Images of players celebrating inside tightly packed dressing rooms in the FA Cup dominated the sporting agenda and social media this weekend – while crowds of fans gathering outside cup ties drew criticism and caught the attention of government ministers.
On the back of players from all levels of the game apologising for various coronavirus rule breaches, the case for football to continue while the rest of society is locked down is coming under increasing scrutiny.
“Morally, with the situation we have in this country and worldwide, to keep doing what we are doing is a little bit of a strange feeling,” Arsenal boss Mike Arteta said on Monday. “We know what we can bring to society if we are able to do it in safe way.”
BBC sports editor Dan Roan says while elite sport is not yet in the “last-chance saloon”, there are “no guarantees” with “patience wearing thin”.
What is the background?
Over the weekend, the UK passed the milestone of 80,000 coronavirus-related deaths since the start of the pandemic and there is debate about whether England’s lockdown restrictions should be tightened even further.
But some elite sport has been able to continue under strict protocols established in the summer.
With several shock results in this weekend’s FA Cup, players were keen to celebrate, but videos from the dressing rooms with players not socially distancing has led to criticism on social media.
There were also images of fans gathered outside Marine’s stadium in Crosby, Merseyside, before their match against Tottenham on Sunday.
Merseyside Police said the “vast majority of people present were adhering to social-distancing measures and those who were not were advised by officers”.
More than 60 games in England have been called off this season, with Aston Villa’s match against Tottenham on Wednesday the fifth Premier League postponement.
Players from Spurs, Fulham, Crystal Palace, West Ham and Manchester City were recently criticised by their clubs for breaking England’s restrictions over the new year holiday.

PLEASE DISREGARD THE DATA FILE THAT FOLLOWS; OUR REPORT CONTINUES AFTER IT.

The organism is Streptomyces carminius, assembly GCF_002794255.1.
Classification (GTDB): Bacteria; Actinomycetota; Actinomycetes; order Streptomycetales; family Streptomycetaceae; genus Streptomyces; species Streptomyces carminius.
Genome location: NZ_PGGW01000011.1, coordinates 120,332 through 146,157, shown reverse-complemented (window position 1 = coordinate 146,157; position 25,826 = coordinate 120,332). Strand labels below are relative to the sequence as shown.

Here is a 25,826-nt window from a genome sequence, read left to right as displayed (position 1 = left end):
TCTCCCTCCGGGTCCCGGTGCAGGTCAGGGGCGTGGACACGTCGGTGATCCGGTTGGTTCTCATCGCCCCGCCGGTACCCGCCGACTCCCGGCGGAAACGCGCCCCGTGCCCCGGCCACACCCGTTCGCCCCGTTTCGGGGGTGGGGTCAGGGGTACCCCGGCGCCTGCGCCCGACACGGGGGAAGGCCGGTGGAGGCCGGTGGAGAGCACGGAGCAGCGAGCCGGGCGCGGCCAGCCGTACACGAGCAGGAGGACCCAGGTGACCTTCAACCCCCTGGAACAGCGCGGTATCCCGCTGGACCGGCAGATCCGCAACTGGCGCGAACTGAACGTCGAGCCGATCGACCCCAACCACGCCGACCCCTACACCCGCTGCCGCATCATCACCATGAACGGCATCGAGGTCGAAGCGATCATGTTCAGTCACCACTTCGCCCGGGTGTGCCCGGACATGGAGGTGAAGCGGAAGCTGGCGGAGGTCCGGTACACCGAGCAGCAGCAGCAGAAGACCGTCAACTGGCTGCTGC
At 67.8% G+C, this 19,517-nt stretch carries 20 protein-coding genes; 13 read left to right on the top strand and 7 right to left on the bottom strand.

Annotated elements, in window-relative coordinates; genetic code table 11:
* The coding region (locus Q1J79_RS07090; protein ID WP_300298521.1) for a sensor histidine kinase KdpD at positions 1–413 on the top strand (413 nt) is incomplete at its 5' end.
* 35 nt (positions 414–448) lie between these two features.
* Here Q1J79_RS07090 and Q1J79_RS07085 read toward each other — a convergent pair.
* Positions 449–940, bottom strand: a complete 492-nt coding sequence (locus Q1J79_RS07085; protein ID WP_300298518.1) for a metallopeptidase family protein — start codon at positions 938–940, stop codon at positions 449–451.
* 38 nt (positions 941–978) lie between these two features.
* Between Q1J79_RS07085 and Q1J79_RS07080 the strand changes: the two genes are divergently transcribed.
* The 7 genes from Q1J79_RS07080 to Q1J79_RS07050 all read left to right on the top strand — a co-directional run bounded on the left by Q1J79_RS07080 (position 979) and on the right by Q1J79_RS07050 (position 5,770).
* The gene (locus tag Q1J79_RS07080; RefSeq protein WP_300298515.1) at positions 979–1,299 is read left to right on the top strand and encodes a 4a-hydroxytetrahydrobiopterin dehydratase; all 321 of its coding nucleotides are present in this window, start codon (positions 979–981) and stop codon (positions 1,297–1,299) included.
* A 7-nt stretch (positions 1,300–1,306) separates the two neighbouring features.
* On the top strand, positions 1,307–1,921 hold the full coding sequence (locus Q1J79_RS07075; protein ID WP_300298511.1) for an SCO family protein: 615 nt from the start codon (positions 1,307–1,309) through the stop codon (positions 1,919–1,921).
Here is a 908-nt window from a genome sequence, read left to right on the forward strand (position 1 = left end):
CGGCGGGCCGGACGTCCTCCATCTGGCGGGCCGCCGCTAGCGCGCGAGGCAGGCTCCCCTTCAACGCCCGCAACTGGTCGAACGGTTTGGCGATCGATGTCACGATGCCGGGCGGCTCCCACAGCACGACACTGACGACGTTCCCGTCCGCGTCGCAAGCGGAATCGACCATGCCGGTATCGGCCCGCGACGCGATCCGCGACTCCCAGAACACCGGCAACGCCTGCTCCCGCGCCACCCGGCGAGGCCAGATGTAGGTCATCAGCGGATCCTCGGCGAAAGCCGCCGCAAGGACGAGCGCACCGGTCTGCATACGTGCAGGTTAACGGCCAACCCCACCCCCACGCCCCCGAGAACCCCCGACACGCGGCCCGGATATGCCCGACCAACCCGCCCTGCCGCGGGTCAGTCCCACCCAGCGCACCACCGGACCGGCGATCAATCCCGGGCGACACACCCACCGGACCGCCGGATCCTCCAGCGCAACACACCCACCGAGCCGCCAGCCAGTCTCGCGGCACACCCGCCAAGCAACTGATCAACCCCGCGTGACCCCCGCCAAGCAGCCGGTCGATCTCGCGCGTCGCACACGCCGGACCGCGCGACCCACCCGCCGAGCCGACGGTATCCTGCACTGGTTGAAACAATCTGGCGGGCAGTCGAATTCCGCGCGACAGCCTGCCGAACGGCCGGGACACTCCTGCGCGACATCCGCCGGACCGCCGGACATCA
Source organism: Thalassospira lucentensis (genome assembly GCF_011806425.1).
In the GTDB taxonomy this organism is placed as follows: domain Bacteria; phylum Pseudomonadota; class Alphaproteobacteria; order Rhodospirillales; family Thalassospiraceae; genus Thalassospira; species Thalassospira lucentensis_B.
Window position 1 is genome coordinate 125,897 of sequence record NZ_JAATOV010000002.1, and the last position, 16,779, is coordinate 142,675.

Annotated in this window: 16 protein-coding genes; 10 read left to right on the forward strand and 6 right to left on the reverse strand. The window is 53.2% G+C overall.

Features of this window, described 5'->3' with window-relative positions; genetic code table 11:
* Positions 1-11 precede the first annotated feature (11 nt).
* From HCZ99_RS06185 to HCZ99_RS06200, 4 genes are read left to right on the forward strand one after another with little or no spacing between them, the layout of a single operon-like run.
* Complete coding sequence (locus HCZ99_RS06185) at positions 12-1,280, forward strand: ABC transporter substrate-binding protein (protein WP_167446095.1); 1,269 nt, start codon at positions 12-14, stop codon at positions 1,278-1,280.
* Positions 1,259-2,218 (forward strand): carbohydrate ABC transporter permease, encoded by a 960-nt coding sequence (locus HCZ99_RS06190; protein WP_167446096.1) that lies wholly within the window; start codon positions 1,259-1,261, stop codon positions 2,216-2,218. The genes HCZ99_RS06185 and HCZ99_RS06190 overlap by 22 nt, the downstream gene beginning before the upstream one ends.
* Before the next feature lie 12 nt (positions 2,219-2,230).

In the Women’s Super League, Arsenal’s trip to Aston Villa and Manchester City’s home game with West Ham were both postponed after five players tested positive for coronavirus following trips to Dubai over Christmas.
Manchester United boss Casey Stoney apologised for giving her players permission to travel to Dubai over the festive period.
What are the rules?
In short: be sensible and minimise contact.
After a relative surge in cases – 40 players and club staff tested positive in the first week in January – the Premier League introduced stronger protocols:
- Players and managers were reminded to avoid handshakes and high fives, with compliance officers told to check behaviour in dressing rooms.
- Officers would also check hotel stays and travel plans, with staff numbers at training grounds reduced to enforce social distancing guidelines.
- Stricter matchday protocols include avoiding unnecessary contact at all times, and substitutes wearing face masks.
The Premier League previously tested players once a week but increased it to two rounds over the past week.
Players and staff at English Football League clubs will now be given coronavirus tests twice a week to help find asymptomatic cases earlier. There were 112 positive cases at the 66 EFL clubs in its most recent round of testing.
What has been the reaction?
The Football Association will be reminding everyone of their responsibilities.
It is understood there are no plans to halt elite sport but government ministers are concerned that the images from dressing rooms could make it harder to defend its continuation.